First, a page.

This morning we were off up to London for another of William Bennett’s flute masterclasses. The repertoire was pretty standard, and the only work I hadn’t heard before was Philippe Gaubert’s Sonata No. 1. It ended up being my standout piece of the day – it’s stunning and was also played beautifully by masters student Katy Ovens. I’m rather tempted to see whether Trevor might let me have a go for the February piano masterclass!
As always, Wibb was an engaging and energetic teacher, whose use of little sung phrases (many of them rather naughty!) to show musical direction and emphasis had everyone in fits of laughter. Musical direction and musical intent were the themes of the day, and every note had to fulfill its proper place in the musical line. Expressive breathing was also key – even if a breath isn’t needed, it should be felt if the musical sentence needs it.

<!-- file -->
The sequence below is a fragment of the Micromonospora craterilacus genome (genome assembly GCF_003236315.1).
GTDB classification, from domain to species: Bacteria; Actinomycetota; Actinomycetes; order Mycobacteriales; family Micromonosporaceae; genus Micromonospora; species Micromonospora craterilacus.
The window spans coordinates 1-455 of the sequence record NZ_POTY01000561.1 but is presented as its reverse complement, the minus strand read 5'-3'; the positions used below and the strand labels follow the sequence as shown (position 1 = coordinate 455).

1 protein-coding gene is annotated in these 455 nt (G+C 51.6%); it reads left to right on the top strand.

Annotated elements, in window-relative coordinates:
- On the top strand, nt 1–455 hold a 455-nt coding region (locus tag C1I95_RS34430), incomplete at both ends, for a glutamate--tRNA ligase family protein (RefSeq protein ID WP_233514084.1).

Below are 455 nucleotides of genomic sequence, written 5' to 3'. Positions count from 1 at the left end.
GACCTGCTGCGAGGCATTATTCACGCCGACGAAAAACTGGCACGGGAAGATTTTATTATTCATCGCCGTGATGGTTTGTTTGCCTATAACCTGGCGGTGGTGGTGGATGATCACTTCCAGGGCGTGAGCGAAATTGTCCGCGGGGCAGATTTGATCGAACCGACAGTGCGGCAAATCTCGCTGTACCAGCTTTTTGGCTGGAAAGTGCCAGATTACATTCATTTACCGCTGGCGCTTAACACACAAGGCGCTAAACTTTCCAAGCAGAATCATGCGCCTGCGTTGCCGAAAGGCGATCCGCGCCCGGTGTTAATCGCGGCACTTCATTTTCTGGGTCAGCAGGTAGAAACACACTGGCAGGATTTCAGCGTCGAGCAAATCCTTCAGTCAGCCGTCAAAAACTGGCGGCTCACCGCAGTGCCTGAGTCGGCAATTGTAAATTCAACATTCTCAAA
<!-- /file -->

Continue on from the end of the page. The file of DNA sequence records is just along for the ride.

In the afternoon, Wibb seemed to become even more animated, breaking out into some impromptu dancing on not one but two occasions. The Allegro movement of J.S. Bach’s E major sonata was a jazzy Charleston – all the syncopation needs to be felt and played upon. Wibb’s Charleston itself was also quite impressive! Then the final work of the day was Paul Taffanel’s Mignon Fantasy, whose gavotte Wibb danced to show how light and flexible the tempo needs to feel.
Good coffee at St Pancreas Station, lunch with some lovely friends at the Royal College, and arriving home to Elmsted to find some faint traces of snow made for a nice day, though am hoping our dairy will warm up a little overnight!